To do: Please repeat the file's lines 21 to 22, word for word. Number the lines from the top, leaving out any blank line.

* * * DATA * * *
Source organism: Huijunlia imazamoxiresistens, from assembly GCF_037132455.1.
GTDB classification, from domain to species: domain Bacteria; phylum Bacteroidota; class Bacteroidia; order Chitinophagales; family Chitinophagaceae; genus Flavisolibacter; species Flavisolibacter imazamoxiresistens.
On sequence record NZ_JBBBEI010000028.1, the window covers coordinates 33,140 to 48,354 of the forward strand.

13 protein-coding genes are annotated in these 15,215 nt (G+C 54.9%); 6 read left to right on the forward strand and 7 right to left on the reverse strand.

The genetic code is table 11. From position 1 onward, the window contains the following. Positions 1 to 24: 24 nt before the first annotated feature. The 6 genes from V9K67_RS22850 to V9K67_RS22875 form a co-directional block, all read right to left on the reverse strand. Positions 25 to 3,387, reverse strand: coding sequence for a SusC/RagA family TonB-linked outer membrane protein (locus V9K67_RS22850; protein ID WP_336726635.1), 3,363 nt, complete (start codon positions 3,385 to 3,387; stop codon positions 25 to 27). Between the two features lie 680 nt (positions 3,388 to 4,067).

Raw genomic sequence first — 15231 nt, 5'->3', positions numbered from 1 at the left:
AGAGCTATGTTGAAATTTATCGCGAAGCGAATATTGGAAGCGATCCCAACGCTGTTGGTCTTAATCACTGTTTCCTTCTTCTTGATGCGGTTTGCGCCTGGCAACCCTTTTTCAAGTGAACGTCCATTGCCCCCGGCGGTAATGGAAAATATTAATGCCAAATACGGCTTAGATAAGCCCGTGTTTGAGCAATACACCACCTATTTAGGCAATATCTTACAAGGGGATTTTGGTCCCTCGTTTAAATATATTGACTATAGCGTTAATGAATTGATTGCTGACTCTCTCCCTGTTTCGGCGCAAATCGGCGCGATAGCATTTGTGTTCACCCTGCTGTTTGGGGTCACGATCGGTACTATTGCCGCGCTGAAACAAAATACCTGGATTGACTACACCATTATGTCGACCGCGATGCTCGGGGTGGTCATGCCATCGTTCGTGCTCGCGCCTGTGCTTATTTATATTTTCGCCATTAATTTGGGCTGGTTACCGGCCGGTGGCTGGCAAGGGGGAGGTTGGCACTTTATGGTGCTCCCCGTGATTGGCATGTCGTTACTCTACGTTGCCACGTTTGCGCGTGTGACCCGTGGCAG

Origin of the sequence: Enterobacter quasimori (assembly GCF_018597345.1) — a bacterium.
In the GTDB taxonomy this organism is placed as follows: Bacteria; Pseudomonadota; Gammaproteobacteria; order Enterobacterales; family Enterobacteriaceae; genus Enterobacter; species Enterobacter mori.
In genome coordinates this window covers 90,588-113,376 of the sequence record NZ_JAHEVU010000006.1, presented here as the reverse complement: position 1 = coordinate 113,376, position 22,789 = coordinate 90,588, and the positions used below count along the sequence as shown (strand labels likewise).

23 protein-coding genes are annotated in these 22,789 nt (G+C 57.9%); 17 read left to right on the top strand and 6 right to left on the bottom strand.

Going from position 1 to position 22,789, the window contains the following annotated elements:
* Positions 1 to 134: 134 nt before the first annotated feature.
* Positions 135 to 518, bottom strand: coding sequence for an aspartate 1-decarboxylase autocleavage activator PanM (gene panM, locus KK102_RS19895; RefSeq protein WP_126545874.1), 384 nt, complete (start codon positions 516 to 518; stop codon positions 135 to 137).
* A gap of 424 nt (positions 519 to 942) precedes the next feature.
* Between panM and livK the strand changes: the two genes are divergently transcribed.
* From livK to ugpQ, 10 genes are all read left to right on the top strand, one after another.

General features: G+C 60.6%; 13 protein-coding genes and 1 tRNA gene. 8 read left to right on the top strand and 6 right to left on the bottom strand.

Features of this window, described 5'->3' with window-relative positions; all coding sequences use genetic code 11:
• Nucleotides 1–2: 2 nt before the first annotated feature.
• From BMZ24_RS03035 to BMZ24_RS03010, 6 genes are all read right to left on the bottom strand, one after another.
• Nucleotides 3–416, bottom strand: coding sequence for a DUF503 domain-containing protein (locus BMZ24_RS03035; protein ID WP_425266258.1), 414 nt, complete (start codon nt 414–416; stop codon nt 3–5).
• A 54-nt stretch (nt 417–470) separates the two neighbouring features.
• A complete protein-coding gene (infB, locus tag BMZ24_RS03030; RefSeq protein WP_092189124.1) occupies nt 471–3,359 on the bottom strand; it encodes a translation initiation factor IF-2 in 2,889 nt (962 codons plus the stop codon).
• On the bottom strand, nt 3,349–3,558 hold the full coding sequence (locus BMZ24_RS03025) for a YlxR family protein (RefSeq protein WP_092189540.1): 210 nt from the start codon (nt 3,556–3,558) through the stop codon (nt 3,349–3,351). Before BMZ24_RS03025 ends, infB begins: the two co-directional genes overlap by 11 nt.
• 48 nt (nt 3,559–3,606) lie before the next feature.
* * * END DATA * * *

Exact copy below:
• From BMZ24_RS03035 to BMZ24_RS03010, 6 genes are all read right to left on the bottom strand, one after another.
• Nucleotides 3–416, bottom strand: coding sequence for a DUF503 domain-containing protein (locus BMZ24_RS03035; protein ID WP_425266258.1), 414 nt, complete (start codon nt 414–416; stop codon nt 3–5).